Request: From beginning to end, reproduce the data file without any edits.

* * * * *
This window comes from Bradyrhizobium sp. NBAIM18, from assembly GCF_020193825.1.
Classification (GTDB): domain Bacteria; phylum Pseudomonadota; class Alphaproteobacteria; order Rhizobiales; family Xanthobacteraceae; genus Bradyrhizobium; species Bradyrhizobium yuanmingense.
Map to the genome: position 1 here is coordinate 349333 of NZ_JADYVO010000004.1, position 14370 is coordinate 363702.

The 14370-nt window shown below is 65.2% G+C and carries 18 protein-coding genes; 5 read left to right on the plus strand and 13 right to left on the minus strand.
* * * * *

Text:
This window comes from Bradyrhizobium sp. NBAIM18, from assembly GCF_020193825.1.
Classification (GTDB): domain Bacteria; phylum Pseudomonadota; class Alphaproteobacteria; order Rhizobiales; family Xanthobacteraceae; genus Bradyrhizobium; species Bradyrhizobium yuanmingense.
Map to the genome: position 1 here is coordinate 349333 of NZ_JADYVO010000004.1, position 14370 is coordinate 363702.

The 14370-nt window shown below is 65.2% G+C and carries 18 protein-coding genes; 5 read left to right on the plus strand and 13 right to left on the minus strand.